Robert Peston was wrong on Northern Ireland, but was he also right?

Hugh Linehan: ITV’s political editor inadvertently raised a meaningful question about the North

Unaligned speculation: ITV’s political editor Robert Peston. Photograph: ITV

Unaligned speculation: ITV’s political editor Robert Peston. Photograph: ITV

 

When Karen Bradley arrived in Belfast in 2018, she was unaware that unionists and nationalists only voted for their own parties and not for those of the other side. This unawareness of what most of us would consider a pretty elementary truth about Northern-Irish politics might have been acceptable if she was dropping in for a weekend break, but Bradley, a senior Conservative and former UK culture minister, had just been appointed Secretary of State for Northern Ireland.

It’s been a recurring theme of the Brexit years that every month or two we in this country must be freshly appalled by yet more evidence of English ignorance of us, their near neighbours. Whether it’s a gammon-faced backbencher expressing his confidence that Ireland will recognise the error of its ways and obediently follow the UK out of the EU, or a chinless wonder wittering about a border he has never visited, Albion seems on a point of principle since 2016 to have added stupidity to its traditional perfidy. Have these people never picked up a history book or even watched the news?

Maybe the news wouldn’t have helped much. On Wednesday, ITV’s political editor, Robert Peston, who hosts that channel’s main current-affairs show, offered his view via Twitter on what Arlene Foster’s resignation as DUP leader might mean for Northern Ireland. According to Peston, the potential retreat of the DUP to its fundamentalist roots could cause a shake-up in the politics of the place. “Will it choose a new leader that will return NI’s biggest unionist party to religious sectarianism, and arguably thereby drive large numbers of unaligned voters to Sinn Fein?” he asked.

As political hot takes go, this was not a great one. Why would a more sectarian DUP push “unaligned voters” (presumably Alliance and Green) towards Sinn Féin? Wasn’t it far more likely to drive moderate unionists towards those centre parties?

Predictably, reaction to Peston’s tweet was swift and scornful, but the vast majority misinterpreted what he had actually written. “Non aligned voters go from DUP to Sinn Fein? Embarrassing level of analysis,” was pretty representative of the more than a thousand responses (many were less polite). With the imperturbability of a man who has 1.1 million Twitter followers and therefore never reads his mentions, Peston returned to his ruminations over who had paid for Boris Johnson’s curtains, oblivious to the hornet’s nest he had poked. Which will, of course, have been even more enraging for those seeking to be perpetually enraged.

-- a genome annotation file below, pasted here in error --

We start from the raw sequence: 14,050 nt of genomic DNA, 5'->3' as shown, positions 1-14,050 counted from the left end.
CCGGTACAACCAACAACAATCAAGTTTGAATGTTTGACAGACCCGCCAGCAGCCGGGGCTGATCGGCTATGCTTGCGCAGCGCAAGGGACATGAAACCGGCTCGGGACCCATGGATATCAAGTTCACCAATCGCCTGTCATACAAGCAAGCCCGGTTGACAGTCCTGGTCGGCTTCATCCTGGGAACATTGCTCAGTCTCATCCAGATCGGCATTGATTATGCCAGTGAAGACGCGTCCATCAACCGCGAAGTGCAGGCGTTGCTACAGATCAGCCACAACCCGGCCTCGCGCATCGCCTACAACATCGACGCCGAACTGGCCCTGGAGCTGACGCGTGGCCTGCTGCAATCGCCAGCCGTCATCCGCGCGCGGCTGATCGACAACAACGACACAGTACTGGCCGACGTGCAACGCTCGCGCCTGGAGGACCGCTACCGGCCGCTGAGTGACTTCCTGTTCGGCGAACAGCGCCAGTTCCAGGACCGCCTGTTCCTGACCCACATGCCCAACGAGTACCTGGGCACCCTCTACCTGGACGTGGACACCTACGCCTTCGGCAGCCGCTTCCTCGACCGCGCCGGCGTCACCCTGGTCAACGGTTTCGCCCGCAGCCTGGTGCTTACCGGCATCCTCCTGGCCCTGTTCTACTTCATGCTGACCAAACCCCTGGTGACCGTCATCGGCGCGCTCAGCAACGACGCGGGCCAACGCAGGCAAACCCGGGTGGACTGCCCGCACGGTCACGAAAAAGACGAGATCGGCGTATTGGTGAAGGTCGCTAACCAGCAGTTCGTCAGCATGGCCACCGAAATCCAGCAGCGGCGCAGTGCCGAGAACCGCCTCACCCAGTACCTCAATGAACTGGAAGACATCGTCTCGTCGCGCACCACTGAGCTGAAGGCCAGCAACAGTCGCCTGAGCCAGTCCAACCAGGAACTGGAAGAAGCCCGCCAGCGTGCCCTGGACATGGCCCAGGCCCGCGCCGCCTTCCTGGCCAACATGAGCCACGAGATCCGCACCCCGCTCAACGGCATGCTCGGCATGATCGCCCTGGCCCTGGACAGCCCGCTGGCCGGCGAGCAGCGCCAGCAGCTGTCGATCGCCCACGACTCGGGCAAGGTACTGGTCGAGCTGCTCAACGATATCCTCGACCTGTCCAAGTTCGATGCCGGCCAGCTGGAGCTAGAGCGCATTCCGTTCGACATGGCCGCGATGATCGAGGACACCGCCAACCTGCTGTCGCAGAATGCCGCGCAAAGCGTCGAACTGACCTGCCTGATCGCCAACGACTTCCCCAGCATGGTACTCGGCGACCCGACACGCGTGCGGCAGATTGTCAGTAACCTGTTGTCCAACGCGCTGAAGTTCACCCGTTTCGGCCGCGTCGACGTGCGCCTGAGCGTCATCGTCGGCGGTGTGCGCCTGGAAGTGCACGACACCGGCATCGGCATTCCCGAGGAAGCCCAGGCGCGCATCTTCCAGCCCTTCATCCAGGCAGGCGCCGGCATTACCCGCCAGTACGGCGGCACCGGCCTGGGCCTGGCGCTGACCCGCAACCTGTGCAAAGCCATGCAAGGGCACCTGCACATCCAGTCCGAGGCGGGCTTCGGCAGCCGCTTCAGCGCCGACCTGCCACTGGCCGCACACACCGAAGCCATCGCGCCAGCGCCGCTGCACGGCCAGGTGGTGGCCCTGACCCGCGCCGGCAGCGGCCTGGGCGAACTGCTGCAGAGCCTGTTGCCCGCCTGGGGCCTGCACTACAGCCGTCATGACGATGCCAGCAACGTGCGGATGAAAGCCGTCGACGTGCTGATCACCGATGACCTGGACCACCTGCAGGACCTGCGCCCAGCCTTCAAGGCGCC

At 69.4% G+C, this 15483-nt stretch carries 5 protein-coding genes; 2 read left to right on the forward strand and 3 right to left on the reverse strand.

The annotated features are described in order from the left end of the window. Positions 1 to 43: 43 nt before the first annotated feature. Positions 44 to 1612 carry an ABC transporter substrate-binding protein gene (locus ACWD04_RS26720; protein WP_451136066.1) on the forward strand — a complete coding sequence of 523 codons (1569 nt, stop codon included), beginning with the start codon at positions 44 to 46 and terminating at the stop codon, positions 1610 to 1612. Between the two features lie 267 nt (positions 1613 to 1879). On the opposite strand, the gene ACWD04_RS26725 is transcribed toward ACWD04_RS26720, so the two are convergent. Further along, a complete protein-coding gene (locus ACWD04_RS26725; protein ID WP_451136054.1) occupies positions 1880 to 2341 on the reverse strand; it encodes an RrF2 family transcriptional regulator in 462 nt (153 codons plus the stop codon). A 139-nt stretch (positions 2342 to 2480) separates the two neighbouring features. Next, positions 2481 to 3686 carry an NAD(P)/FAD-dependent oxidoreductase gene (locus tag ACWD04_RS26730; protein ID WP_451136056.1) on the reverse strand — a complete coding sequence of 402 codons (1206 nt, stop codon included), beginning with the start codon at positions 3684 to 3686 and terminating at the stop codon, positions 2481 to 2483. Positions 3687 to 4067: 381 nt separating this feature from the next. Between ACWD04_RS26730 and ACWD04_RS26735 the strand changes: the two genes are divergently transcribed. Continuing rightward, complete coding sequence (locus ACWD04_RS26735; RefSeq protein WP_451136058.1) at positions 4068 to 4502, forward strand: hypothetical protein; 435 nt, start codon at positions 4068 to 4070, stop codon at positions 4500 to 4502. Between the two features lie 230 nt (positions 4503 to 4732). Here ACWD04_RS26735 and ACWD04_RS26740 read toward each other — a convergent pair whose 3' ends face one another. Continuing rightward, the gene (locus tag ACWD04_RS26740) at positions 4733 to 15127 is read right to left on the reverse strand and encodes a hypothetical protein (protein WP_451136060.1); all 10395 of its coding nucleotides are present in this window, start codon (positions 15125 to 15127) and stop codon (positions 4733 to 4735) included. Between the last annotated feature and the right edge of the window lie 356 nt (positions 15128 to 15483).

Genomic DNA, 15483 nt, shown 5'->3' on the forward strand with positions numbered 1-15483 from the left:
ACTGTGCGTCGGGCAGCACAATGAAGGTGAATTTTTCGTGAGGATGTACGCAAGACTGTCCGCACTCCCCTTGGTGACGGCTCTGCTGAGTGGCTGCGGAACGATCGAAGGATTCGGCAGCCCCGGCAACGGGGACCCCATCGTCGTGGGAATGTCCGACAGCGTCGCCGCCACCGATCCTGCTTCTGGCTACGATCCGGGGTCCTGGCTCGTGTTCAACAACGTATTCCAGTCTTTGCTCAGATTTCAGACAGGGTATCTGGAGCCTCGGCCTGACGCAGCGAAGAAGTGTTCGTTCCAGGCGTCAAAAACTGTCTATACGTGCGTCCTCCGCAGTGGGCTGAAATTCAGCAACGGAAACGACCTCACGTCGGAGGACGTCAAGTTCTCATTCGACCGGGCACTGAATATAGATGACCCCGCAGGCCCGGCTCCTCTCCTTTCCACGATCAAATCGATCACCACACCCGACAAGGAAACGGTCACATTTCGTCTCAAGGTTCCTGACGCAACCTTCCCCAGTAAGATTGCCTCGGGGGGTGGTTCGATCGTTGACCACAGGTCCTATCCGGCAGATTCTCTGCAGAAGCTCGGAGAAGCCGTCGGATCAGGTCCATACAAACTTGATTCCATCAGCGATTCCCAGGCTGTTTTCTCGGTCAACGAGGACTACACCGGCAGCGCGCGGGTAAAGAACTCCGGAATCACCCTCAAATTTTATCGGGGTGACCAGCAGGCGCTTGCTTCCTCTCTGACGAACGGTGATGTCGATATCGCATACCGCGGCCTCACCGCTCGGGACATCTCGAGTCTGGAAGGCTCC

But what if, possibly despite himself, Peston alighted on a meaningful question about the shifting sands of culture and politics in Northern Ireland? The drift to the centre is well underway and he notes correctly that it’s driven in part on the unionist side by a distaste for the arcane prejudices that fester within the DUP. It’s a fact that the tumbrils finally came for Foster following an internal row over, of all things, gay conversion therapy. And that the frontrunner to succeed her, Edwin Poots, is a “Young Earth” creationist who believes our planet is only 4,000 years old. If, as seems to be the case, culture war issues such as abortion and LGBTQ rights are now more salient than before, it’s not impossible that this could impact on traditional sectarian voting patterns in future elections. And it will be a challenge to Sinn Féin, which is also losing votes, to see whether it can adjust and win those votes back with something more than a traditional tribal rallying cry.

A depressing undercurrent

Karen Bradley received her fair share of derision for admitting her ignorance. But there was a depressing undercurrent to much of the criticism, an implication that the sectarian division of Northern Ireland’s political system (embedded in the post-Belfast Agreement structures which undergird it) are not just blindingly obvious but also immutable, that Winston Churchill’s century-old jibe about the integrity of the Ulster quarrel remaining unaltered no matter what still holds true. That ignores the increasing electoral power wielded by the unaligned centre, which has already deprived unionism of its majority. Will those voters swing towards Sinn Féin? Why would they?

Contemporary culture wars are generally held by liberal commentators to be a bad thing. The politics of tribal identity drive people into silos, increase polarisation and swamp every other kind of debate. That’s the theory, anyway. But what if you already live in a society that is defined by polarised tribal identities, an obsession with symbolism and political parties reliant on sectarian voting blocs? In that case, a good dose of culture wars could act like a vaccine.

As for the English, that’s a much more intractable problem.

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